In this true, straightforwardly (so to speak) delivered tale, two male chinstrap penguins at New York City's Central Park Zoo bond, build a nest and-thanks to a helping hand from an observant zookeeper-hatch and raise a penguin chick. Seeing that the penguins dubbed Roy and Silo "did everything together. They bowed to each other. And walked together. They sang to each other. And swam together," their keeper, Mr. Gramzay, thinks, "They must be in love." And so, when Roy and Silo copy the other penguin couples and build a nest of stones, it's Gramzay who brings a neighboring couple's second egg for them to tend, then names the resulting hatchling "Tango." Cole gives the proud parents and their surrogate offspring small smiles, but otherwise depicts figures and setting with tidy, appealing accuracy. Unlike Harvey Fierstein's groundbreaking The Sissy Duckling (2002), also illustrated by Cole, this doesn't carry its agenda on its shoulder; readers may find its theme of acceptance even more convincing for being delivered in such a matter of fact, non-preachy way. (afterword) (Picture book/nonfiction. 5-9)
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Product Details

  • ISBN-13: 9780689878459
  • Publisher: Simon & Schuster Books For Young Readers
  • Publication date: 4/26/2005
  • Pages: 32
  • Sales rank: 61,836
  • Age range: 4 - 8 Years
  • Product dimensions: 11.20 (w) x 8.90 (h) x 0.40 (d)

Meet the Author

Justin Richardson and Peter Parnell are the authors of the award winning picture book And Tango Makes Three. Richardson is a psychiatrist on the faculty of Columbia and Cornell. Parnell is a playwright whose plays have been produced on and Off-Broadway. They live in New York City with their daughter, Gemma.

Peter Parnell is the co-author, with Justin Richardson, of And Tango Makes Three. Peter is a playwright whose plays have been produced at the Public Theater and Playwrights Horizons in New York City, the Mark Taper Forum in Los Angeles, and the Seattle Repertory Company, among others. His play QED was produced on Broadway. He has written extensively for televison as a producer for both The West Wing and The Guardian; he has also written episodes of Maurice Sendak's series Little Bear. He lives in New York City.

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Customer Reviews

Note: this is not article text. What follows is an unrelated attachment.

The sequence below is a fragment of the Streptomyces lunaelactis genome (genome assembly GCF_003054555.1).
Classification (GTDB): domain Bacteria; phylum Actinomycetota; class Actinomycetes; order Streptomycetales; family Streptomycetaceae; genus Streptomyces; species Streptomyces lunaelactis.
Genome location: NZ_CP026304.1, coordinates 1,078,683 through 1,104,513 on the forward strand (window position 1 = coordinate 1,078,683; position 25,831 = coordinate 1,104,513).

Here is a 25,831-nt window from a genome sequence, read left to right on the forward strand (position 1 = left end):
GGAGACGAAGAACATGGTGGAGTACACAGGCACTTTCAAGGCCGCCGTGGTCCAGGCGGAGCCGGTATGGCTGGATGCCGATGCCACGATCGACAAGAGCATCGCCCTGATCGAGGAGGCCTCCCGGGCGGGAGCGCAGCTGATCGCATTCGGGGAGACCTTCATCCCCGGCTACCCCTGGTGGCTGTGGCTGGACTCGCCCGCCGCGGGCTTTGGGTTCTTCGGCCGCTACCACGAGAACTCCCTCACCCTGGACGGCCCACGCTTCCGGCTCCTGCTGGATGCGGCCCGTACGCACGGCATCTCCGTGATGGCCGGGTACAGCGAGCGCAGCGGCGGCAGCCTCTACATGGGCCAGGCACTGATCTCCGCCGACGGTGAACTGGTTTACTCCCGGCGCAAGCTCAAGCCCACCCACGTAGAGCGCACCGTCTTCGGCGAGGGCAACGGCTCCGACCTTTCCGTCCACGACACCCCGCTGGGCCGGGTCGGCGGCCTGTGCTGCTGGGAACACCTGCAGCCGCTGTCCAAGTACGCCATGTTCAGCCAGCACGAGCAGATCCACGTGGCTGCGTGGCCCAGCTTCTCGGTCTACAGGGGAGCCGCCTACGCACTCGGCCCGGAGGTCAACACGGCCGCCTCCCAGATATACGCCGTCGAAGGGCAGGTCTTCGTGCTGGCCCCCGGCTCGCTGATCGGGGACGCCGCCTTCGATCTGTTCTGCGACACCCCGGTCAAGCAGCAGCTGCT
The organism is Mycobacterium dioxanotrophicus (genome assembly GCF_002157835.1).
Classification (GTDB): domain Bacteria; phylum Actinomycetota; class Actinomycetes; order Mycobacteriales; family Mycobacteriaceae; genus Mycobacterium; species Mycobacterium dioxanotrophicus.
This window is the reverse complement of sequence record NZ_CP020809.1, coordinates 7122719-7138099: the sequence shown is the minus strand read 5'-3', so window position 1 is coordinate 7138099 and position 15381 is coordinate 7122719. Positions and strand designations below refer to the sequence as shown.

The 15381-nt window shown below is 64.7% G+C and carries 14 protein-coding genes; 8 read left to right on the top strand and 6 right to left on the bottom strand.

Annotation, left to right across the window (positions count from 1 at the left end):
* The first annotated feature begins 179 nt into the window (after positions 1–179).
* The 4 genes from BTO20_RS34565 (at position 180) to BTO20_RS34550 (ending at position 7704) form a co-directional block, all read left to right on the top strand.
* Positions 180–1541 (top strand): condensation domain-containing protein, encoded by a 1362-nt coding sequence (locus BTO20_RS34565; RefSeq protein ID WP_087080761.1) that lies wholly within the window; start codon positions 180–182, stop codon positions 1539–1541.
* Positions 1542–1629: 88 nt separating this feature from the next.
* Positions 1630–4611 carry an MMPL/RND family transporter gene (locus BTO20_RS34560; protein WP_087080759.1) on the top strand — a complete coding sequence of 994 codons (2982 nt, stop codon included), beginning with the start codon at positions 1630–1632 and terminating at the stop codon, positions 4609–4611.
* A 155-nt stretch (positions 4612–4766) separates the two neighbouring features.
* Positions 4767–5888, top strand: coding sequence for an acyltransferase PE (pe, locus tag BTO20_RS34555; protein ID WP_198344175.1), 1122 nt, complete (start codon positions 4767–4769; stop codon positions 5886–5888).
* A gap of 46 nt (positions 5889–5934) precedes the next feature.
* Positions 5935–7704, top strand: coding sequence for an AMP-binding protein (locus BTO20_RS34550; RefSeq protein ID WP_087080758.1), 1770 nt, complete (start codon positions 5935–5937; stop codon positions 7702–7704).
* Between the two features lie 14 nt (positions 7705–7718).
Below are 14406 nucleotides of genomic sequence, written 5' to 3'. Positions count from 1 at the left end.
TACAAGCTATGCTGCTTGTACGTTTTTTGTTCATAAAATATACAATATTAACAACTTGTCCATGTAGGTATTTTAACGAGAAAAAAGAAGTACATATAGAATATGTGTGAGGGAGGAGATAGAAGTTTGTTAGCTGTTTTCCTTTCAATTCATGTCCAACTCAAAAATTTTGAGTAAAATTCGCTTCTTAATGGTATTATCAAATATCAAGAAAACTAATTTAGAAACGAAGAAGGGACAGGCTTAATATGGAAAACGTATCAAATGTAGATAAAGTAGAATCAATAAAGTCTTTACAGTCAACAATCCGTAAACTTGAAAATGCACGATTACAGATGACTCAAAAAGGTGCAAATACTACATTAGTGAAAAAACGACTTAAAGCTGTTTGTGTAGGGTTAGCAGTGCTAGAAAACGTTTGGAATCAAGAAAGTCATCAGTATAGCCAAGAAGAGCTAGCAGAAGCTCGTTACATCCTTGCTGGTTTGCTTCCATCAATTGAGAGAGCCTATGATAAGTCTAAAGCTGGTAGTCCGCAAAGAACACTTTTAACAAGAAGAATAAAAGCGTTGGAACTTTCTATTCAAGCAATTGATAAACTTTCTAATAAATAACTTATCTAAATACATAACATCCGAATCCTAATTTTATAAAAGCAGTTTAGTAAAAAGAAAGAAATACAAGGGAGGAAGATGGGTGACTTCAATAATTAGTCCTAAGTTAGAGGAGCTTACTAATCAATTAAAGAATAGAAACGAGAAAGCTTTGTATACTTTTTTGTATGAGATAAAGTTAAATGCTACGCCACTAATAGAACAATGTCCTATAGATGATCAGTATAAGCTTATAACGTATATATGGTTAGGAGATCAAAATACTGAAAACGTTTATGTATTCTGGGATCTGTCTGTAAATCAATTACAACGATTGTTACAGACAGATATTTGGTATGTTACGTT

Average Rating 4
( 47 )
Rating Distribution

5 Star

(33)

4 Star

(3)

3 Star

(1)

2 Star

(3)

1 Star

(7)

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See All Sort by: Showing 1 – 20 of 47 Customer Reviews
  • Anonymous

    Posted January 9, 2008

    It's a hit with the kids

    I bought this book last xmas for my nephew who just turned four. He was drawn to the penguins and immediately started flipping through it and has demanded his mom read it many times since. It's very engagingly written and nicely illustrated. And it's also a TRUE story. There really are gay penguins at the Central Park Zoo that have raised a chick. Anyway, the 4 year old gets it, which is good considering that he has gay relatives and family friends. It's a great way of reinforcing that in our world being gay is positive and utterly normal. The only people who would not like this book are the kind of people who raise their children to be ignorant and hateful.

    23 out of 25 people found this review helpful.

    Was this review helpful? Yes  No   Report this review
  • Anonymous

    Posted May 9, 2008

    What An Adorable Lovely Book

    The people who have a problem with this book clearly are not LGBT people because if they were theyd know better, as someone that is gay I would like to point out how heterosexist most 'traditional' childrens stories are assuming that everyone is straight, and saying that children arent ready for this type of subject is rubbish, children should be aware of the diversity of love so that those children who are and always have been LGBT wont feel isolated, discriminated against, and alone. Everyone deserves decent role models--EVERYONE!!!!

    13 out of 14 people found this review helpful.

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  • Anonymous

    Posted December 3, 2006

    amused